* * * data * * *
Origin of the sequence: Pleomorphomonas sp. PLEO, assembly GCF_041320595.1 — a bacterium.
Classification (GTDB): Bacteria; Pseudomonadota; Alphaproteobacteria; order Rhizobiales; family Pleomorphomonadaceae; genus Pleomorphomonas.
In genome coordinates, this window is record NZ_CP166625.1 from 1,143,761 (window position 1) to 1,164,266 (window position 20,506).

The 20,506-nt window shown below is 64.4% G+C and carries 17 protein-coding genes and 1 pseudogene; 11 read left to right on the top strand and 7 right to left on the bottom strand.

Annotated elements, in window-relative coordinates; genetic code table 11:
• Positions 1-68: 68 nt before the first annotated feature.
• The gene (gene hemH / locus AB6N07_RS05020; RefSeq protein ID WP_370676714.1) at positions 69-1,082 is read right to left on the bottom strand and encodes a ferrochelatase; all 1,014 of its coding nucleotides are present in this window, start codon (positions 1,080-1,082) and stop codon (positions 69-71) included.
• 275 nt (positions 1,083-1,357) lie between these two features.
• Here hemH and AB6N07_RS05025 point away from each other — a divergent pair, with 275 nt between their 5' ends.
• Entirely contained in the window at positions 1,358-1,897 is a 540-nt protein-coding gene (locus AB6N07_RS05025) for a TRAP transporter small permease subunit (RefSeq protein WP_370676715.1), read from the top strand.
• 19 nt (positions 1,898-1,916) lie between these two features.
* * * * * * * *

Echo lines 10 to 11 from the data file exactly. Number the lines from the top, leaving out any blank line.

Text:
• Entirely contained in the window at positions 1,358-1,897 is a 540-nt protein-coding gene (locus AB6N07_RS05025) for a TRAP transporter small permease subunit (RefSeq protein WP_370676715.1), read from the top strand.
• 19 nt (positions 1,898-1,916) lie between these two features.